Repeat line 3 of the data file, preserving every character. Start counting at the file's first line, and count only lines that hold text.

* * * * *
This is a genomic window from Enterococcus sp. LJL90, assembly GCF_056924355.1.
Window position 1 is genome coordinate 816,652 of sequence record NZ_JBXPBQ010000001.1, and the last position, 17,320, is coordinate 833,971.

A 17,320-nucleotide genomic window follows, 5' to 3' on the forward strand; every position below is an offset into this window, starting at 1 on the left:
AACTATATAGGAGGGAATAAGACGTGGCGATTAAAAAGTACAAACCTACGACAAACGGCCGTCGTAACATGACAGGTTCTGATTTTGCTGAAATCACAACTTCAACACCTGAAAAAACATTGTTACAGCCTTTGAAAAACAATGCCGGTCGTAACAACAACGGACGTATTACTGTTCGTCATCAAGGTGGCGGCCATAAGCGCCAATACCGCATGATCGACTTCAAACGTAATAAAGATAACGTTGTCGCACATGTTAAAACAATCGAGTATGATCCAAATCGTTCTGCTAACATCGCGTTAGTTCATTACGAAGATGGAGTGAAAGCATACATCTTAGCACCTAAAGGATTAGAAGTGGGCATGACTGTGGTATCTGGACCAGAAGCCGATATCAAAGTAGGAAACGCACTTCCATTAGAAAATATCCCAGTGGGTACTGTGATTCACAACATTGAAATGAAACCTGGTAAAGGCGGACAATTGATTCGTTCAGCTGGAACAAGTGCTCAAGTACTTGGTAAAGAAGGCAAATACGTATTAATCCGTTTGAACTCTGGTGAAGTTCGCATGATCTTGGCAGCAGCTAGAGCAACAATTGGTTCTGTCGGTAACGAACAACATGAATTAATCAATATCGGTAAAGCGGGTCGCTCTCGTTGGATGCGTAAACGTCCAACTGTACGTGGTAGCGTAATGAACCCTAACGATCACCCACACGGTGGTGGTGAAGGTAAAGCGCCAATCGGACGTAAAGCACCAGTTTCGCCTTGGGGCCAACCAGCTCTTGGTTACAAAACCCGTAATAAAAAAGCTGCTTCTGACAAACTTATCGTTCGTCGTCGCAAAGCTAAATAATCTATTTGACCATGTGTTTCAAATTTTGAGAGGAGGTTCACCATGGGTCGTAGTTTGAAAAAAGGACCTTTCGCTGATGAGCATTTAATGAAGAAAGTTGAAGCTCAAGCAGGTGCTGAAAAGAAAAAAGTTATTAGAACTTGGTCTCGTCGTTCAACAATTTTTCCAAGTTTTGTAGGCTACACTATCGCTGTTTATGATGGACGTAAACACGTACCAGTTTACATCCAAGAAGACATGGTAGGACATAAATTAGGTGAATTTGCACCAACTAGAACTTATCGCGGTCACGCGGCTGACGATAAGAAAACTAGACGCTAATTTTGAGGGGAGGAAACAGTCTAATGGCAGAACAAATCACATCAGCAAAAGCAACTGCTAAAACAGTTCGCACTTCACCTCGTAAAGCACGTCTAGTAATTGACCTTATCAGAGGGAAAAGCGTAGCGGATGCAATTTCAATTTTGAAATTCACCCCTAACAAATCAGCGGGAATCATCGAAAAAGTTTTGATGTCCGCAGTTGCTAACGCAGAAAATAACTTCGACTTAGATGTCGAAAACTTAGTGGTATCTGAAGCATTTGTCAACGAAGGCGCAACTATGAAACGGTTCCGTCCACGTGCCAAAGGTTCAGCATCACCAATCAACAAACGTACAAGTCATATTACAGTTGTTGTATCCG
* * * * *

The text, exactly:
A 17,320-nucleotide genomic window follows, 5' to 3' on the forward strand; every position below is an offset into this window, starting at 1 on the left: